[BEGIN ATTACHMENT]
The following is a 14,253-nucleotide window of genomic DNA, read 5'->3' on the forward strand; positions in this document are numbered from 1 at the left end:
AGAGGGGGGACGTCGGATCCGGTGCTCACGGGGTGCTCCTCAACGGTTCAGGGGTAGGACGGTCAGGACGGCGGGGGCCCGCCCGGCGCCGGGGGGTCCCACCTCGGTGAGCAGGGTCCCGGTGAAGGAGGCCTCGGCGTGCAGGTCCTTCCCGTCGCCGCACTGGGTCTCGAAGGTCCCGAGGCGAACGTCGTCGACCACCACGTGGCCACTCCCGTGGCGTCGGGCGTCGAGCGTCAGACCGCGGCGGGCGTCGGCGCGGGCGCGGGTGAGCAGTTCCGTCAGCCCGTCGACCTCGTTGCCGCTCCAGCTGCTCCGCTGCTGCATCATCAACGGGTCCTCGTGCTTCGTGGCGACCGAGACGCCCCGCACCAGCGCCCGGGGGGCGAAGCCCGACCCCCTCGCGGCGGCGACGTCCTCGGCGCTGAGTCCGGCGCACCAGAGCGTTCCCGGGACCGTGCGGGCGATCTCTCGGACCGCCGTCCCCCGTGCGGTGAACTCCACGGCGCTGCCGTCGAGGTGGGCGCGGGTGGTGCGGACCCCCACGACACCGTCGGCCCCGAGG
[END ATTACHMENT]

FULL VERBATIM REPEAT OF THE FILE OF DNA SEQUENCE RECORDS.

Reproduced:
The following is a 14,253-nucleotide window of genomic DNA, read 5'->3' on the forward strand; positions in this document are numbered from 1 at the left end:
AGAGGGGGGACGTCGGATCCGGTGCTCACGGGGTGCTCCTCAACGGTTCAGGGGTAGGACGGTCAGGACGGCGGGGGCCCGCCCGGCGCCGGGGGGTCCCACCTCGGTGAGCAGGGTCCCGGTGAAGGAGGCCTCGGCGTGCAGGTCCTTCCCGTCGCCGCACTGGGTCTCGAAGGTCCCGAGGCGAACGTCGTCGACCACCACGTGGCCACTCCCGTGGCGTCGGGCGTCGAGCGTCAGACCGCGGCGGGCGTCGGCGCGGGCGCGGGTGAGCAGTTCCGTCAGCCCGTCGACCTCGTTGCCGCTCCAGCTGCTCCGCTGCTGCATCATCAACGGGTCCTCGTGCTTCGTGGCGACCGAGACGCCCCGCACCAGCGCCCGGGGGGCGAAGCCCGACCCCCTCGCGGCGGCGACGTCCTCGGCGCTGAGTCCGGCGCACCAGAGCGTTCCCGGGACCGTGCGGGCGATCTCTCGGACCGCCGTCCCCCGTGCGGTGAACTCCACGGCGCTGCCGTCGAGGTGGGCGCGGGTGGTGCGGACCCCCACGACACCGTCGGCCCCGAGG